I've just returned from a short visit to the reserve and wow! is the only way to describe how beautiful it was down there theis morning. It was one of those classic early autumn mornings with blue skies, slight distant mist and a stillness so profound that you could hear a pin drop a mile away. It was also very warm, I can't remember the last time I was able to walk across the marsh in shirt sleeves at 7.30 in the morning and be so warm. (Double click on this photo to enlarge it - can you not feel the hazy warmth and quietness coming out of it)
I didn't see too many birds, just a couple of Wheatears, some Green Sandpipers and a Greenshank and this small collection of long-legged cousins having a chat in the sun. (Double click on the photo and it'll enlarge them a bit).
I had a brief chat with the morning's sole wildfowler, who was bemoaning the fact that there was little about to shoot and I've also read on a few blogs lately, birdwatchers also complaining about the scarcity of migrant birds, but do you really need to have such things on such a beautiful morning - what's wrong with simply enjoying being there.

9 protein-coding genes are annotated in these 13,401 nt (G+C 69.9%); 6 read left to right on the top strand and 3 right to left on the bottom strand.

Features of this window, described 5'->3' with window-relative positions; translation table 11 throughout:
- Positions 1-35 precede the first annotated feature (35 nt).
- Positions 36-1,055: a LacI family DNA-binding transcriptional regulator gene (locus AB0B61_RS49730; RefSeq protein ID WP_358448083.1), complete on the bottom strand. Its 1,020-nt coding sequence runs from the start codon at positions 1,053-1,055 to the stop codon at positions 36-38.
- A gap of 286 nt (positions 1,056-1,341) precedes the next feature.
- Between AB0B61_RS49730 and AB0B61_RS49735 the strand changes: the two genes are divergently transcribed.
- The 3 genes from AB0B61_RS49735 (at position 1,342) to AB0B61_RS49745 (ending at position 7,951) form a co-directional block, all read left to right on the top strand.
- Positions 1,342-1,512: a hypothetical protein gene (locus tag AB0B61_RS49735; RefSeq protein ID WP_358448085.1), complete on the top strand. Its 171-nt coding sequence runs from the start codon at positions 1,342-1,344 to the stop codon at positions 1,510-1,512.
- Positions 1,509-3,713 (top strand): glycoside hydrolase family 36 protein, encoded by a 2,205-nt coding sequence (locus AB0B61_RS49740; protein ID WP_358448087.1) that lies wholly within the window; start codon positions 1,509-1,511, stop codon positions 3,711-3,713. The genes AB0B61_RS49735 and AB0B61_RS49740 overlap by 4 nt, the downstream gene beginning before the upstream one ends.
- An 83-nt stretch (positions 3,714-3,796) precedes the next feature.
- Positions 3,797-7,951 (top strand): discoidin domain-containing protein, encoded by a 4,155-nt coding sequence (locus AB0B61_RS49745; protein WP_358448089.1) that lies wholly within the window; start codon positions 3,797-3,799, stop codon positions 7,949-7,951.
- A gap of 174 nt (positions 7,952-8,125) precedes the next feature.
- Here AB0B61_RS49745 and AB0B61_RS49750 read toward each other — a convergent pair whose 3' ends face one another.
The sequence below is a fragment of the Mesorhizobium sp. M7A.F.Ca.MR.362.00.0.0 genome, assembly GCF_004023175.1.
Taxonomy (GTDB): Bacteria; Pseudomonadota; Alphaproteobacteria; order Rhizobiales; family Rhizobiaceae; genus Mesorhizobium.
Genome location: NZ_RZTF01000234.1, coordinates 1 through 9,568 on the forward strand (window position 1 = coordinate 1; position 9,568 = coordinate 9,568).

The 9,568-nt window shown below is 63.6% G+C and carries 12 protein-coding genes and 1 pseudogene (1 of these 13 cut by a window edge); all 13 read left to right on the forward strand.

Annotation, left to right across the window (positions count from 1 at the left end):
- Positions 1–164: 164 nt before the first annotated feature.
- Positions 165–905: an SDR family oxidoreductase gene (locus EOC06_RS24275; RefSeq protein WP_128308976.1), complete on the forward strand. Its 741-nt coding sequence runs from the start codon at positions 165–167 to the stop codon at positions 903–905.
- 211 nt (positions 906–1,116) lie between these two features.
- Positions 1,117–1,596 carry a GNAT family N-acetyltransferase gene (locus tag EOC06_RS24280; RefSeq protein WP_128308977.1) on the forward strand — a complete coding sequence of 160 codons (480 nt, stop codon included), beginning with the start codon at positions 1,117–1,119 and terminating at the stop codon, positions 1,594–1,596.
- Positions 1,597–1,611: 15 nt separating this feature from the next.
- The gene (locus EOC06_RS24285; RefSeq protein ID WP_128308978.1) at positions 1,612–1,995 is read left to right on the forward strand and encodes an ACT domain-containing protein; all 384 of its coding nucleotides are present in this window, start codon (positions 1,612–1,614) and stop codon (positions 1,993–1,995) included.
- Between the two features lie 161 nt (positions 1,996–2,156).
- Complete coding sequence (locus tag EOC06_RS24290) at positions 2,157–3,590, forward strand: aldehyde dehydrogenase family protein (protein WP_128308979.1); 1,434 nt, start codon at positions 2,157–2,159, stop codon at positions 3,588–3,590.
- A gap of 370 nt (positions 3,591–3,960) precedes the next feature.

It was only a short visit because I had taken Nana the beagle for one of her now rare walks out there. She's 16 in November and with bad arthritis and general old age she struggles to walk more than a few hundred yards these days without lots of rests. But if nothing else, she enjoys the opportunity to experience the sights and smells of a place where she has spent so many happy years doing her own thing.
It is so gratifying being able to give a dog a lifetime of free ranging on a marsh such as that, without the restrictions of leads and collars and fortunately, for lots of reasons, during 40-odd years of doing so, I've also not suffered the attentions of narrow-minded birdwatchers who are unable to share the countryside with other people.